Starting a Conversation: School Children with Congenital Heart Disease


109 pages
Contains Illustrations, Bibliography
ISBN 1-55059-319-8
DDC 362.198'9212




Reviewed by Ian W. Toal

Ian W. Toal is a registered nurse in Winnipeg.


Children with congenital heart disease (CHD) experience many stressors
in early life, stressors that can become more acute when they enter the
school system. Starting a Conversation is about the process of balancing
“normal” social/academic development with underlying physical

Although the authors state that the “book is for everyone who would
like to learn about congenial heart disease,” they have taken a
somewhat fragmented approach to the topic. The early chapters provide an
academic overview of the literature pertaining to the sociological
aspects of how people (both adults and children) respond to CHD. The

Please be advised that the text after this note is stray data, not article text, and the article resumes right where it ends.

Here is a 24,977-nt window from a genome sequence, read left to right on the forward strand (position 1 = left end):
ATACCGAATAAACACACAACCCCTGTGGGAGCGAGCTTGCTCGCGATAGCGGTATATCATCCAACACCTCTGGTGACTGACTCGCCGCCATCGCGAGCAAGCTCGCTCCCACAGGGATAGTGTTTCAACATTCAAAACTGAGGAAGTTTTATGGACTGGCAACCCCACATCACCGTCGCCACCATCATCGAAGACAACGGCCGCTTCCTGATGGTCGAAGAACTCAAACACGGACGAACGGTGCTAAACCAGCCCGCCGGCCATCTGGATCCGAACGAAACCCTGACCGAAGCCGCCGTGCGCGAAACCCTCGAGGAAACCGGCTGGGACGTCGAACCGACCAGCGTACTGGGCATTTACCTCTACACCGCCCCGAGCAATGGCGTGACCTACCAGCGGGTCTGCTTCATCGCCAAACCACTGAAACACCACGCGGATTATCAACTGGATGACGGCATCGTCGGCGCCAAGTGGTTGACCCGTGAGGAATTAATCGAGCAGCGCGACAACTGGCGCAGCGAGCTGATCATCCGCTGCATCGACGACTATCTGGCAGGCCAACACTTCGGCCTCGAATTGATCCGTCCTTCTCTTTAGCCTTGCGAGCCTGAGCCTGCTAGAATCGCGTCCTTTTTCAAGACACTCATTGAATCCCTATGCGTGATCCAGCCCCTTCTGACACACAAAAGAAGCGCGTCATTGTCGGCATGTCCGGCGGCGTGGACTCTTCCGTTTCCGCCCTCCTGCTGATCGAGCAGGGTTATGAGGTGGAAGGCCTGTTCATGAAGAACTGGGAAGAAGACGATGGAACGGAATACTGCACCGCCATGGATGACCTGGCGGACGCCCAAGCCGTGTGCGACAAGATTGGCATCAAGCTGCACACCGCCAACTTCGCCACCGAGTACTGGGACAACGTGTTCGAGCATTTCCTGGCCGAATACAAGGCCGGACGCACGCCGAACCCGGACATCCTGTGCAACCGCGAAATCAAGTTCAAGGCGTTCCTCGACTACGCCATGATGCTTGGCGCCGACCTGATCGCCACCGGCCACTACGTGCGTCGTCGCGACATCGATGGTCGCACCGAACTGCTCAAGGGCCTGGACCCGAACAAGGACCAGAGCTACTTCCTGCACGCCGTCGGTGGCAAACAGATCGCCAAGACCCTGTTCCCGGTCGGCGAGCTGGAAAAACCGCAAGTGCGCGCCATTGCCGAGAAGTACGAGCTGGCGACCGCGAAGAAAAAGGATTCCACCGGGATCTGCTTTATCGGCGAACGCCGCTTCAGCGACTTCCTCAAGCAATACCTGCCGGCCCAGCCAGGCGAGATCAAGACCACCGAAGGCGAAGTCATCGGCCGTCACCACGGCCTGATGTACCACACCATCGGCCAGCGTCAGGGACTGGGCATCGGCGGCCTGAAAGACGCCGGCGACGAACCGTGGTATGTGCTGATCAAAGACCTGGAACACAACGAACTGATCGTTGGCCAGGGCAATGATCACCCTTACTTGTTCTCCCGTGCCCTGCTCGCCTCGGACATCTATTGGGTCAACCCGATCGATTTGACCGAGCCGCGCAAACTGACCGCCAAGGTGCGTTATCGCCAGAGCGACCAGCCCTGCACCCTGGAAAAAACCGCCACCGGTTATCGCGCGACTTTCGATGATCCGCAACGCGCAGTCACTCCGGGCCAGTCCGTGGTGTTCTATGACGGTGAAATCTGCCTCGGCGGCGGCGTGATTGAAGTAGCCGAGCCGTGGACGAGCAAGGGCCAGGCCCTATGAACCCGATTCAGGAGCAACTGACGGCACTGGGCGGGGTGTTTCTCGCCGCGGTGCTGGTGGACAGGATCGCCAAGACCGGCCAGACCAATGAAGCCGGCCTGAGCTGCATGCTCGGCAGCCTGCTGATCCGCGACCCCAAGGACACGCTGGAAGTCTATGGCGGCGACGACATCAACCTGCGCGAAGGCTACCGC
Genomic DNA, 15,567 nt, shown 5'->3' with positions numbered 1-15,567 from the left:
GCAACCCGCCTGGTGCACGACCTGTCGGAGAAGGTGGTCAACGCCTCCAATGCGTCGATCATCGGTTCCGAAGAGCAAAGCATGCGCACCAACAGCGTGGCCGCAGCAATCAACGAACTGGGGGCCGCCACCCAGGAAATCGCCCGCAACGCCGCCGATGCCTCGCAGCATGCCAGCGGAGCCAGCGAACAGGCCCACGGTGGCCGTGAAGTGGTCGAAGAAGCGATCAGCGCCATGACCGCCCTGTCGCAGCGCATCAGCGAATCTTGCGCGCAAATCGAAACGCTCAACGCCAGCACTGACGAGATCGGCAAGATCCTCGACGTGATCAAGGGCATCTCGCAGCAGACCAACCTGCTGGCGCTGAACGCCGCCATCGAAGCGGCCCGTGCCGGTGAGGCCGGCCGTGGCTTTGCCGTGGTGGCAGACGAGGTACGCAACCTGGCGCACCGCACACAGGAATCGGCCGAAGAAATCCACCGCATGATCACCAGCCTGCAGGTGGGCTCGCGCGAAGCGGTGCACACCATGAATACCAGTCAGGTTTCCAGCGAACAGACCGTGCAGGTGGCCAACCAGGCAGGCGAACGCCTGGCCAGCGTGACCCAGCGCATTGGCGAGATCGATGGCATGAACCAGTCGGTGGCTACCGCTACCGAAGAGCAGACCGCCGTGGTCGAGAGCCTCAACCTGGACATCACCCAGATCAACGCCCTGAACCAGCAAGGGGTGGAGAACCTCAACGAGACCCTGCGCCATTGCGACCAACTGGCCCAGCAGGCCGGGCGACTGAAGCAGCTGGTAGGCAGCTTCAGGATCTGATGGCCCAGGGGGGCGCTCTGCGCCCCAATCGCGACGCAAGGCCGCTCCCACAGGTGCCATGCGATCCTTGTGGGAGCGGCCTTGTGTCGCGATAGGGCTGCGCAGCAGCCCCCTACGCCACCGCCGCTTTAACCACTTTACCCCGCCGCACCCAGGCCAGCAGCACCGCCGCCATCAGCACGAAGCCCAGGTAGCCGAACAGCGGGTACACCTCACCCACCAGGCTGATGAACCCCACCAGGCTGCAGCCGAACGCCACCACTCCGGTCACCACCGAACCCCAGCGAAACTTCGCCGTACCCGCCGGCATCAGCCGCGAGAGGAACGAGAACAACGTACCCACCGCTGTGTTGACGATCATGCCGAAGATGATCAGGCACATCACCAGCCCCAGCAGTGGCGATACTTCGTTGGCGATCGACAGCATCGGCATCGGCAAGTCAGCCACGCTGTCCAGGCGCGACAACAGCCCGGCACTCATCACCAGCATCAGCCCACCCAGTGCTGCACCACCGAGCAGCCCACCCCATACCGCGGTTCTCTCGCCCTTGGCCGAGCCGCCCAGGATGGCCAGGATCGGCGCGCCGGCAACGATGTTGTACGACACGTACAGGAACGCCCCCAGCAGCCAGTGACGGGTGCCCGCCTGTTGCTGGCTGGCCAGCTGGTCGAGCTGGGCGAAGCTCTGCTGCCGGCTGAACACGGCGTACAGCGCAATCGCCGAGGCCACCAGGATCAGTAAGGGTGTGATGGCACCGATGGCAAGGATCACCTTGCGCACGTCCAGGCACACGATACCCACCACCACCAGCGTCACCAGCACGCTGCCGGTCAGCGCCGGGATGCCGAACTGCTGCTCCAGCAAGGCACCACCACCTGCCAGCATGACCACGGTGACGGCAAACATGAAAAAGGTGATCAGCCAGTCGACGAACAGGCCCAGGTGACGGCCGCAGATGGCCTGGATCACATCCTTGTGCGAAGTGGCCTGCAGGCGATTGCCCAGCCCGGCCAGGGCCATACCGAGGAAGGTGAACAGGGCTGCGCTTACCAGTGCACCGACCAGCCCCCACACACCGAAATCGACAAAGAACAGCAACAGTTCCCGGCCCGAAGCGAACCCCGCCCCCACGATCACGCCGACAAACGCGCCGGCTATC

descriptions of the heart and the disorders are deferred until Chapter
4. Elsewhere in the book, a child, parent, and teacher describe their
experiences with school and CHD. The book includes a bibliography, but
no index and (unfortunately for the lay reader) no glossary.

While Robert and MacMath do a good job of explaining some of the social
problems associated with CHD, their book would have benefited from a
more coherent presentation.


Robert, Jillian, and Sheryl MacMath., “Starting a Conversation: School Children with Congenital Heart Disease,” Canadian Book Review Annual Online, accessed June 21, 2024,